Hannes M. Schröder
Natasha Y. Frank
George F. Murphy
Dennis P. Orgill
Markus H. Frank, Edith Cowan UniversityFollow
Mark A. Kluth
School of Medical and Health Sciences
Human dermal ABCB5-expressing mesenchymal stromal cells (ABCB5+ MSCs) represent a promising candidate for stem cell–based therapy of various currently uncurable diseases in several fields of regenerative medicine. We have developed and validated a method to isolate, from human skin samples, and expand ABCB5+ MSCs that meet the guideline criteria of the International Society for Cellular Therapy. We are able to process these cells into a Good Manufacturing Practice–conforming, MSC-based advanced-therapy medicinal product.
To support the development of ABCB5+ MSCs for potential therapeutic topical, intramuscular and intravenous administration, we have tested our product in a series of Good Laboratory Practice–compliant nonclinical in-vivo studies addressing all relevant aspects of biosafety, including potential long-term persistence and proliferation, distribution to nontarget tissues, differentiation into undesired cell types, ectopic tissue formation, tumor formation and local tissue reaction.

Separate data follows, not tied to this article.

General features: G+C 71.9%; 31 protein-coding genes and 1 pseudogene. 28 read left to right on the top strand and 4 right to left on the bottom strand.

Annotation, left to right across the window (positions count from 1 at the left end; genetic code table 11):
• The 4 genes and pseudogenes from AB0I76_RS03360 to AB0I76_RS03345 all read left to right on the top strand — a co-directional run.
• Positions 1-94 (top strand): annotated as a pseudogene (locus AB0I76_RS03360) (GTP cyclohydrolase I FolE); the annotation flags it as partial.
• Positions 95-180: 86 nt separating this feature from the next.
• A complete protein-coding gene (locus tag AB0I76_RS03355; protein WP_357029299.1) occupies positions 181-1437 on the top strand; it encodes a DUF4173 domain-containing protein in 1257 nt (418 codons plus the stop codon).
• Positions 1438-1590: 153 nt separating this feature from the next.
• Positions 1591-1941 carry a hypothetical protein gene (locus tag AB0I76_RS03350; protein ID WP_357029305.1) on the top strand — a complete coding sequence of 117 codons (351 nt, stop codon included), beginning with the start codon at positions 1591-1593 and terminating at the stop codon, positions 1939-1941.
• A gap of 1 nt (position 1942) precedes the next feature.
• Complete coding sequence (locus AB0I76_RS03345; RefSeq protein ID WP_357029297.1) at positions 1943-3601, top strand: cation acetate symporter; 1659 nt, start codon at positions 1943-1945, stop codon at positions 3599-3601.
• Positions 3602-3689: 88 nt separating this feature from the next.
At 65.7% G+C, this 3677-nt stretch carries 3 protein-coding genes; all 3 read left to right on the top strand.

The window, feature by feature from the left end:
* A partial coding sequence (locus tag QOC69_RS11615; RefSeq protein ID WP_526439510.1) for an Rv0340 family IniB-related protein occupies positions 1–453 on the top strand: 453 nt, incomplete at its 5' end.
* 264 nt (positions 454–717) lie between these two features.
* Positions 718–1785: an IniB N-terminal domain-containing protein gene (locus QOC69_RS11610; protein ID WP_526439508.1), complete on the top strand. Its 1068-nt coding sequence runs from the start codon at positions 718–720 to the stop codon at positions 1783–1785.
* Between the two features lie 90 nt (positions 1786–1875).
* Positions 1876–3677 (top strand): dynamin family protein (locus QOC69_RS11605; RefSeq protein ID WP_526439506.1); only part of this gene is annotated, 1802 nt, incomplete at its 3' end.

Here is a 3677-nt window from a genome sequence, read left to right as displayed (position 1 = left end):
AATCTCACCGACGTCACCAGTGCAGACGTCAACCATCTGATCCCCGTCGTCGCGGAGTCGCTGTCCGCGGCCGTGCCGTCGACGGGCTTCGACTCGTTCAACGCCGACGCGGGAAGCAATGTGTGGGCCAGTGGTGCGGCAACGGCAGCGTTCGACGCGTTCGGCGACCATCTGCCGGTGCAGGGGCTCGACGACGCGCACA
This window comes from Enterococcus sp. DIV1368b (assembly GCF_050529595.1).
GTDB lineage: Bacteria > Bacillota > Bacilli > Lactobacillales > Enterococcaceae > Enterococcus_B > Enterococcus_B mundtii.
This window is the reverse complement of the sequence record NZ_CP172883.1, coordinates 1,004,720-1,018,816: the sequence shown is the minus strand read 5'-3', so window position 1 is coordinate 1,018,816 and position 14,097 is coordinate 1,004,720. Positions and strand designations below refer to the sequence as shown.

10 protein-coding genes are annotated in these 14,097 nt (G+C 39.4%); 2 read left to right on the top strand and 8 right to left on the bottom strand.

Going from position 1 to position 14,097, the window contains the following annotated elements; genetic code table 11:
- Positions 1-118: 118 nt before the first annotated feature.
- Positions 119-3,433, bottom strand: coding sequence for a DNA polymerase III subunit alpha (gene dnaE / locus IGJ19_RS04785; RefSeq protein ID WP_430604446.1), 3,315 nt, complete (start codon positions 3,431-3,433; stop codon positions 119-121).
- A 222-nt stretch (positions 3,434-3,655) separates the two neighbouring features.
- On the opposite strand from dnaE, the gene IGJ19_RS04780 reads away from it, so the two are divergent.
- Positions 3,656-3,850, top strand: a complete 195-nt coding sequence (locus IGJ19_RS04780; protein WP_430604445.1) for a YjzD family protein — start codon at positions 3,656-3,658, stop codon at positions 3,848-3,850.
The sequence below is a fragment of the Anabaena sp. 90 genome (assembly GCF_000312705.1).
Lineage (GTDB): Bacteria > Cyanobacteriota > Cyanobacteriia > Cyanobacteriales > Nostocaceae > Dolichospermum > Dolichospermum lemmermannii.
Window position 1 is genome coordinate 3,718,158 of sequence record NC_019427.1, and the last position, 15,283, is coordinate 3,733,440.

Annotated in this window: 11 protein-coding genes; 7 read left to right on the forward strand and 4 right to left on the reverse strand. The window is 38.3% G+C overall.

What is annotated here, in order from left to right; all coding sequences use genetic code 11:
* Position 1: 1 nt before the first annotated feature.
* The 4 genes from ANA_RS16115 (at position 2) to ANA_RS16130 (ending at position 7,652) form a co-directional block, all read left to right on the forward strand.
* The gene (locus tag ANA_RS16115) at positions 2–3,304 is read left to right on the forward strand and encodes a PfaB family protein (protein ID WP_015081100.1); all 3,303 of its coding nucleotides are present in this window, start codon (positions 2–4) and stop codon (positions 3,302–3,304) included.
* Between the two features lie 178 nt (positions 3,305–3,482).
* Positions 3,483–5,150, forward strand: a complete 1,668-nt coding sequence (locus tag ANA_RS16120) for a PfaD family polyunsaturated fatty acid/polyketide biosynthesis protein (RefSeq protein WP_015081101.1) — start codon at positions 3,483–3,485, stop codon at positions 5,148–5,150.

(i) Subcutaneous application of 1 × 107 ABCB5+ MSCs/animal and intravenous application of 2 × 106 ABCB5+ MSCs/animal, respectively, to immunocompromised mice did not result in safety-relevant biodistribution, persistence or proliferation of the cells; (ii) three monthly subcutaneous injections of ABCB5+ MSCs at doses ranging from 1 × 105 to 1 × 107 cells/animal and three biweekly intravenous injections of 2 × 106 ABCB5+ MSCs/animal, respectively, to immunocompromised mice were nontoxic and revealed no tumorigenic potential; and (iii) intramuscular injection of 5 × 106 ABCB5+ MSCs/animal to immunocompromised mice was locally well tolerated.
The present preclinical in vivo data demonstrate the local and systemic safety and tolerability of a novel advanced-therapy medicinal product based on human skin-derived ABCB5+ MSCs.
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Multidisciplinary biological approaches to personalised disease diagnosis, prognosis and management